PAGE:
People who know me, this will probably seem a strange choice for me to write my first review. I do love good rap, but I am not, say, an aficionado.
But here I am, really desperately wanting to like El-P’s new album Cancer 4 Cure. You know those albums? I haven’t heard much of his music before this album dropped, save a quick spotify skim to familiarize myself, but the strength of the two preceding singles, “The Full Retard” and “Tougher Colder Killer” made me extremely excited to give this esteemed artist a shot and hope that it stuck with me.
The album opens incredibly strong, “Request Denied” starts off with a shiver inducing slab of electronic, drums kicking and lasers firing, with bass drops aplenty only to have El-P come in with 90 seconds left and tear the track apart with the closing lines “We are not dying, not for you, not for you.” The battle cry has been sounded. And then the album kicks into “The Full Retard,” with the immediately memorable hook “So you should pump this shit like they do in the future.” It’s deceptively anthemic for a song that bubbles with venom and anger.
Speaking of, prepare to listen to some of the angriest rap this side Death Grips. El-P is on the attack, and I’m not here trying to pinpoint exactly what he’s trying to dissemble, but prepare for an audio assault. This being the case, album long listens, I would imagine for most listeners, will be taxing. Let it be said here: THIS IS NOT PARTY RAP. Unless of course, you are trying to start another Occupy Movement.
Moving along, “Works Every Time” and “Drones over Bklyn” start eliminating the hooks of the previous two songs, and in my time with the record, provide the hardest to get through. (“Drones” nearly six minute run time does no favors.)
In a move of genius album pacing, El-P calls in two of the hottest up and coming MCs to drop verses over a slinky smooth subtly dubstep wobble. on “Oh Hail No” Mrmuthafuckinexquire does a great job on his verse, but I have an open bias to Danny Brown as my favorite rapper out right now. And his craziness and looseness is a perfect contrast to El-P’s sometimes-over serious production. El-P again pulls this trick on “Tougher Colder Killer” with furious rapping guests Killer Mike (whose album R.A.P. Music was produced by El-P) and Despot. Then, as if a reward for being pummeled, a lovely vocoder hook seeps its way into your brain.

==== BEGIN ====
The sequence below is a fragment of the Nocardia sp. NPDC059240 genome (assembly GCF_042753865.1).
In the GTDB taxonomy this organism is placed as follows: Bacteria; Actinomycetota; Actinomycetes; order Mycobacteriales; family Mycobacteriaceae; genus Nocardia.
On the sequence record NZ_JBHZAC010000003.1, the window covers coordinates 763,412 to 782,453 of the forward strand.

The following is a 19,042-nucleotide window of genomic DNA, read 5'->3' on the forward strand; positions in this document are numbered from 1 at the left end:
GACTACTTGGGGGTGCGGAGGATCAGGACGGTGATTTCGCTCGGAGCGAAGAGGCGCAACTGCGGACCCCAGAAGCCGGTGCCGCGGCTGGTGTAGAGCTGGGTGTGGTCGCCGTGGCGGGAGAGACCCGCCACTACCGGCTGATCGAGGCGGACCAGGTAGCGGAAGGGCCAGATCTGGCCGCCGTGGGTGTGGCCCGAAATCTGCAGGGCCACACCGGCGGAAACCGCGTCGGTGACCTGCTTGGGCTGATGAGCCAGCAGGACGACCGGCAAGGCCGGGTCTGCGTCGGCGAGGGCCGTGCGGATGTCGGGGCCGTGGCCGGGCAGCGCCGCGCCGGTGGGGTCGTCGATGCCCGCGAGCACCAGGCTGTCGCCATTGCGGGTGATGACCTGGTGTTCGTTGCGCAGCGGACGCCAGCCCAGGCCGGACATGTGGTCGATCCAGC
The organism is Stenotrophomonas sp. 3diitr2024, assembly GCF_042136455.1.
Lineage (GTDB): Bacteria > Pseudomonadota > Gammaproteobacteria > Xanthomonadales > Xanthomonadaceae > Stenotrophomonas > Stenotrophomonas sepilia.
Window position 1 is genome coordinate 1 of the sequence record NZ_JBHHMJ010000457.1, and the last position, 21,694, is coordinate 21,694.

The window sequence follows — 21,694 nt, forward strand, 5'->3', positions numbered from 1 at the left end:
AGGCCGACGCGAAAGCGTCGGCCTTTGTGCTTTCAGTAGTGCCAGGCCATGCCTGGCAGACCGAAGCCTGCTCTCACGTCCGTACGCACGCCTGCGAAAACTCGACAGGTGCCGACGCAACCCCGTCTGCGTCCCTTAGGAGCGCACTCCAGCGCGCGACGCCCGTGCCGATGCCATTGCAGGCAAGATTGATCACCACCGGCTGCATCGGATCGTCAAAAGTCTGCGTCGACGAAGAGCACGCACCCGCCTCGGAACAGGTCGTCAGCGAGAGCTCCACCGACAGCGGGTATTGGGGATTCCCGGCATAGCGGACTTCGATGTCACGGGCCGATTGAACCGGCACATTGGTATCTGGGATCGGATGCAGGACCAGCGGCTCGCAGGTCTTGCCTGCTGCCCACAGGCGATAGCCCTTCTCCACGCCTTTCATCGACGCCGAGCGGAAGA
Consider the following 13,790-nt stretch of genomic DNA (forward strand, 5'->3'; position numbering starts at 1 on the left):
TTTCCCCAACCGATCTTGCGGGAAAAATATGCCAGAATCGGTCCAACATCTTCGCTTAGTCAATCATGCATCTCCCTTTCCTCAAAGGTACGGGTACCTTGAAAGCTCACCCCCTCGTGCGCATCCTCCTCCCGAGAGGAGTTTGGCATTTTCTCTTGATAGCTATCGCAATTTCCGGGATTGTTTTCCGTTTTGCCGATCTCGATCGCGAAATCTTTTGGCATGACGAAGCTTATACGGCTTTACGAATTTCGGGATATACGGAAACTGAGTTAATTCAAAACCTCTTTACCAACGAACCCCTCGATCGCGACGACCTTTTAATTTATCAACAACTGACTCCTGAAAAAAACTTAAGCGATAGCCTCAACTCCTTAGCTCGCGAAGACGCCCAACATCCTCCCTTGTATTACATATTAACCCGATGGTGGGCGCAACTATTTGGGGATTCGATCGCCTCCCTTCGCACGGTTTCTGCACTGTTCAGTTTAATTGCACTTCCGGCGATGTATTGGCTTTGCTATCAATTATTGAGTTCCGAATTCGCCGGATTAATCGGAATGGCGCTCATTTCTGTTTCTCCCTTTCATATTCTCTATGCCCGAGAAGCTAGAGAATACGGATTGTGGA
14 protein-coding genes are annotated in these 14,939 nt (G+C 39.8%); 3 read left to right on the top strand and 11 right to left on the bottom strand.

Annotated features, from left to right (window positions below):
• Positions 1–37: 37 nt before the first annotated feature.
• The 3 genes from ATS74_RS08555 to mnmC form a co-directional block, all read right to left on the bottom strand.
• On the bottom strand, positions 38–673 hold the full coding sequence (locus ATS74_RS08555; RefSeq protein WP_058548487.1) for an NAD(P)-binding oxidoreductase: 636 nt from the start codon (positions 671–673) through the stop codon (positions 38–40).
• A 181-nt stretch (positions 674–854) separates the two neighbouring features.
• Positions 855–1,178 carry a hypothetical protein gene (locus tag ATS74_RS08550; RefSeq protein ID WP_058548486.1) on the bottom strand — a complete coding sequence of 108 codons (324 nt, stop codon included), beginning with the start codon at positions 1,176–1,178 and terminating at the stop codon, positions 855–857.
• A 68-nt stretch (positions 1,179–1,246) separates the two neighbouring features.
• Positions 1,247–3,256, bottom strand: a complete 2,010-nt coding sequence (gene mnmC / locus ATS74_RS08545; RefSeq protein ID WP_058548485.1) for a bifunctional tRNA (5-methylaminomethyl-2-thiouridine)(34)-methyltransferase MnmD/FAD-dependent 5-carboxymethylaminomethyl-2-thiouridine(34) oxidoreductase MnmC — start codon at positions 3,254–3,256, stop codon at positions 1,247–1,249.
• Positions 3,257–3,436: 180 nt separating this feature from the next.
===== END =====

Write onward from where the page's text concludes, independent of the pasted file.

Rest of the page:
However, after these two highlights, the album dips into the dark side. The following songs all have great production and El-P’s flow sounds as if its going to fall over itself but never falters. An impressive feat. Alas, he also flies solo for much of the remainder of the album, losing the colors that he had with guests earlier. In this, the album becomes something of a blur. A very enjoyable and respectable blur, but nothing that will pop. For example, I was listening to “The Jig is Up” and admiring his flow, but noticed nothing when “Sign Here” started. I didn’t dislike it, but it wasn’t noticeable.
The album ends with an eight minute epic “$ Vic/FTL (Me and You) which, after an albums worth of intense, industrial sounding rap, heavy on synths, cuts out at 5:40 with a lovely piano outro, only to have a synth come back in. You wonder what’s coming. And then El-P surprises with a positive sentiment “Something good that I’d die here for.” Finishing this album with such a shift, such a shock of optimism makes this album slog all worth it for me. It’s a truly surprising moment and one that hit me like a ray of sunshine after a world of El-P’s darkness.
Check it out.